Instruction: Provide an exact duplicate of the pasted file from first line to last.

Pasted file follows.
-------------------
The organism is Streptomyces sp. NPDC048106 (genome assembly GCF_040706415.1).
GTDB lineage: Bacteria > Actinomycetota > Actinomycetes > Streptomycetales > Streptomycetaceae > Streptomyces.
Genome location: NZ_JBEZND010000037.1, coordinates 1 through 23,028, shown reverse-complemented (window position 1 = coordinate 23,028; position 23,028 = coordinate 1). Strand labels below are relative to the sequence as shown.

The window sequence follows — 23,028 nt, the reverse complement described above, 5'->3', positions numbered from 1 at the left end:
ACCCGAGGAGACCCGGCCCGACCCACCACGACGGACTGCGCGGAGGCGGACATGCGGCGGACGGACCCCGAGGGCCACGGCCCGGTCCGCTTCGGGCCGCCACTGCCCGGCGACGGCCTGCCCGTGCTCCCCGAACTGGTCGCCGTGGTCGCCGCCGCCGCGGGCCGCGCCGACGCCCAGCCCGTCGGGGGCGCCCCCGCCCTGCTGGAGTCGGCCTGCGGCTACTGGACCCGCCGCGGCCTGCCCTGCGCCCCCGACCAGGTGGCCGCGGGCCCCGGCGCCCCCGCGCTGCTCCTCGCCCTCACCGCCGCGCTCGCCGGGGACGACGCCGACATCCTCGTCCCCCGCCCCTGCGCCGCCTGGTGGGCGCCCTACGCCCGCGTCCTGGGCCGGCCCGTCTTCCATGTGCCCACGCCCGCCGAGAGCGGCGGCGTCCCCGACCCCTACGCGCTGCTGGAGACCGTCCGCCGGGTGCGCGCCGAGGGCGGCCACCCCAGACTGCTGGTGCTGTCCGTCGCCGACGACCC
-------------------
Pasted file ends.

The organism is Streptomyces sp. NPDC048106 (genome assembly GCF_040706415.1).
GTDB lineage: Bacteria > Actinomycetota > Actinomycetes > Streptomycetales > Streptomycetaceae > Streptomyces.
Genome location: NZ_JBEZND010000037.1, coordinates 1 through 23,028, shown reverse-complemented (window position 1 = coordinate 23,028; position 23,028 = coordinate 1). Strand labels below are relative to the sequence as shown.

The window sequence follows — 23,028 nt, the reverse complement described above, 5'->3', positions numbered from 1 at the left end:
ACCCGAGGAGACCCGGCCCGACCCACCACGACGGACTGCGCGGAGGCGGACATGCGGCGGACGGACCCCGAGGGCCACGGCCCGGTCCGCTTCGGGCCGCCACTGCCCGGCGACGGCCTGCCCGTGCTCCCCGAACTGGTCGCCGTGGTCGCCGCCGCCGCGGGCCGCGCCGACGCCCAGCCCGTCGGGGGCGCCCCCGCCCTGCTGGAGTCGGCCTGCGGCTACTGGACCCGCCGCGGCCTGCCCTGCGCCCCCGACCAGGTGGCCGCGGGCCCCGGCGCCCCCGCGCTGCTCCTCGCCCTCACCGCCGCGCTCGCCGGGGACGACGCCGACATCCTCGTCCCCCGCCCCTGCGCCGCCTGGTGGGCGCCCTACGCCCGCGTCCTGGGCCGGCCCGTCTTCCATGTGCCCACGCCCGCCGAGAGCGGCGGCGTCCCCGACCCCTACGCGCTGCTGGAGACCGTCCGCCGGGTGCGCGCCGAGGGCGGCCACCCCAGACTGCTGGTGCTGTCCGTCGCCGACGACCC